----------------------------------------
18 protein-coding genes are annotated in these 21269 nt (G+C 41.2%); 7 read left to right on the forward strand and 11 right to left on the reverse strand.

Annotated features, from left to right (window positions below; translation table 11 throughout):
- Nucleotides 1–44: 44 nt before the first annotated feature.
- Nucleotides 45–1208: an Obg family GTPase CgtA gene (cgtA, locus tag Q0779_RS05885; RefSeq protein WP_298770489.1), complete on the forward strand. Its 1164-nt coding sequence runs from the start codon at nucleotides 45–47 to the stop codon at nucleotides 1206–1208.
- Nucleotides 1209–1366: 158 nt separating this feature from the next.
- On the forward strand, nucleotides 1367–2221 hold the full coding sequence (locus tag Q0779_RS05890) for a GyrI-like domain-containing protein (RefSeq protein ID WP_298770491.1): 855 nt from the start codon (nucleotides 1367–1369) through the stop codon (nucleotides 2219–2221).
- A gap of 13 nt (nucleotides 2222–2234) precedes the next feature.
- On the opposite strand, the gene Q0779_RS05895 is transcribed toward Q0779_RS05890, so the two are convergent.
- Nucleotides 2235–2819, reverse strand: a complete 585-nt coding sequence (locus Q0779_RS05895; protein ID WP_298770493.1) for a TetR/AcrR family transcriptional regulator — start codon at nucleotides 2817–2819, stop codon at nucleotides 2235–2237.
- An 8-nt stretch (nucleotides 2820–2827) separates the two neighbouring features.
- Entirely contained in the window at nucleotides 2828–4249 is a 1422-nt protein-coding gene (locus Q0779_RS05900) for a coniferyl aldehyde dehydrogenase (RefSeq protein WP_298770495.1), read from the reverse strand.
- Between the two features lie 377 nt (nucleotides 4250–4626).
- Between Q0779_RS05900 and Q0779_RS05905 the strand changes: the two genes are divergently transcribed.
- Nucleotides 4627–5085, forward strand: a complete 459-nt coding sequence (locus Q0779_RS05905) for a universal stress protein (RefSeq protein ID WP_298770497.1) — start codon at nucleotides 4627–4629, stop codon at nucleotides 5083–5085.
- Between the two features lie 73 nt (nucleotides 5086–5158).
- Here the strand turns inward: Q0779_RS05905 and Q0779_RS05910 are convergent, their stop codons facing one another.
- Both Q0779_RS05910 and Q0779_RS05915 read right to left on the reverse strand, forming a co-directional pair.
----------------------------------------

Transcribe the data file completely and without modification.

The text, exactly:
18 protein-coding genes are annotated in these 21269 nt (G+C 41.2%); 7 read left to right on the forward strand and 11 right to left on the reverse strand.

Annotated features, from left to right (window positions below; translation table 11 throughout):
- Nucleotides 1–44: 44 nt before the first annotated feature.
- Nucleotides 45–1208: an Obg family GTPase CgtA gene (cgtA, locus tag Q0779_RS05885; RefSeq protein WP_298770489.1), complete on the forward strand. Its 1164-nt coding sequence runs from the start codon at nucleotides 45–47 to the stop codon at nucleotides 1206–1208.
- Nucleotides 1209–1366: 158 nt separating this feature from the next.
- On the forward strand, nucleotides 1367–2221 hold the full coding sequence (locus tag Q0779_RS05890) for a GyrI-like domain-containing protein (RefSeq protein ID WP_298770491.1): 855 nt from the start codon (nucleotides 1367–1369) through the stop codon (nucleotides 2219–2221).
- A gap of 13 nt (nucleotides 2222–2234) precedes the next feature.
- On the opposite strand, the gene Q0779_RS05895 is transcribed toward Q0779_RS05890, so the two are convergent.
- Nucleotides 2235–2819, reverse strand: a complete 585-nt coding sequence (locus Q0779_RS05895; protein ID WP_298770493.1) for a TetR/AcrR family transcriptional regulator — start codon at nucleotides 2817–2819, stop codon at nucleotides 2235–2237.
- An 8-nt stretch (nucleotides 2820–2827) separates the two neighbouring features.
- Entirely contained in the window at nucleotides 2828–4249 is a 1422-nt protein-coding gene (locus Q0779_RS05900) for a coniferyl aldehyde dehydrogenase (RefSeq protein WP_298770495.1), read from the reverse strand.
- Between the two features lie 377 nt (nucleotides 4250–4626).
- Between Q0779_RS05900 and Q0779_RS05905 the strand changes: the two genes are divergently transcribed.
- Nucleotides 4627–5085, forward strand: a complete 459-nt coding sequence (locus Q0779_RS05905) for a universal stress protein (RefSeq protein ID WP_298770497.1) — start codon at nucleotides 4627–4629, stop codon at nucleotides 5083–5085.
- Between the two features lie 73 nt (nucleotides 5086–5158).
- Here the strand turns inward: Q0779_RS05905 and Q0779_RS05910 are convergent, their stop codons facing one another.
- Both Q0779_RS05910 and Q0779_RS05915 read right to left on the reverse strand, forming a co-directional pair.